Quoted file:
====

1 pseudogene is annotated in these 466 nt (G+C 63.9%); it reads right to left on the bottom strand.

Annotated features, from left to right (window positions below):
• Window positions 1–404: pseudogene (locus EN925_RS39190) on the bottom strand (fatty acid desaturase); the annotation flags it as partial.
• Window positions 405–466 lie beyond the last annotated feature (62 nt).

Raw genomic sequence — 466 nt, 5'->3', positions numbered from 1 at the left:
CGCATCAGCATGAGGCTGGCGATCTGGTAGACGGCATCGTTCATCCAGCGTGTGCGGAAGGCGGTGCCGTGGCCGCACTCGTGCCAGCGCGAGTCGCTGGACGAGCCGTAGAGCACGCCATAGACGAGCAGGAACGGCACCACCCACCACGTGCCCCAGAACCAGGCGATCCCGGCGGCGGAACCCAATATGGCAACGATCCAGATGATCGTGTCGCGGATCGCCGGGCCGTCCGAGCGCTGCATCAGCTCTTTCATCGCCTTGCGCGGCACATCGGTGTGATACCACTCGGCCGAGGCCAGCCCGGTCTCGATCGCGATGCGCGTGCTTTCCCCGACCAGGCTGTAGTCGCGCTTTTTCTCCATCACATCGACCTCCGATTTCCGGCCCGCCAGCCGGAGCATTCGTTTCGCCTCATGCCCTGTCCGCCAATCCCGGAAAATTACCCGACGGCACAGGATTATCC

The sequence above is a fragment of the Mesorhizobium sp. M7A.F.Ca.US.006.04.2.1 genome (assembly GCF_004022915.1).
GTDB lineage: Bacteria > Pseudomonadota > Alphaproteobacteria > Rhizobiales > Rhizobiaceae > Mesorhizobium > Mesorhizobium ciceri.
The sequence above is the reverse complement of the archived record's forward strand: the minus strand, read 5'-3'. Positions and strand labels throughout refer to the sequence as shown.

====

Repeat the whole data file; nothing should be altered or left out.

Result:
1 pseudogene is annotated in these 466 nt (G+C 63.9%); it reads right to left on the bottom strand.

Annotated features, from left to right (window positions below):
• Window positions 1–404: pseudogene (locus EN925_RS39190) on the bottom strand (fatty acid desaturase); the annotation flags it as partial.
• Window positions 405–466 lie beyond the last annotated feature (62 nt).

Raw genomic sequence — 466 nt, 5'->3', positions numbered from 1 at the left:
CGCATCAGCATGAGGCTGGCGATCTGGTAGACGGCATCGTTCATCCAGCGTGTGCGGAAGGCGGTGCCGTGGCCGCACTCGTGCCAGCGCGAGTCGCTGGACGAGCCGTAGAGCACGCCATAGACGAGCAGGAACGGCACCACCCACCACGTGCCCCAGAACCAGGCGATCCCGGCGGCGGAACCCAATATGGCAACGATCCAGATGATCGTGTCGCGGATCGCCGGGCCGTCCGAGCGCTGCATCAGCTCTTTCATCGCCTTGCGCGGCACATCGGTGTGATACCACTCGGCCGAGGCCAGCCCGGTCTCGATCGCGATGCGCGTGCTTTCCCCGACCAGGCTGTAGTCGCGCTTTTTCTCCATCACATCGACCTCCGATTTCCGGCCCGCCAGCCGGAGCATTCGTTTCGCCTCATGCCCTGTCCGCCAATCCCGGAAAATTACCCGACGGCACAGGATTATCC

The sequence above is a fragment of the Mesorhizobium sp. M7A.F.Ca.US.006.04.2.1 genome (assembly GCF_004022915.1).
GTDB lineage: Bacteria > Pseudomonadota > Alphaproteobacteria > Rhizobiales > Rhizobiaceae > Mesorhizobium > Mesorhizobium ciceri.
The sequence above is the reverse complement of the archived record's forward strand: the minus strand, read 5'-3'. Positions and strand labels throughout refer to the sequence as shown.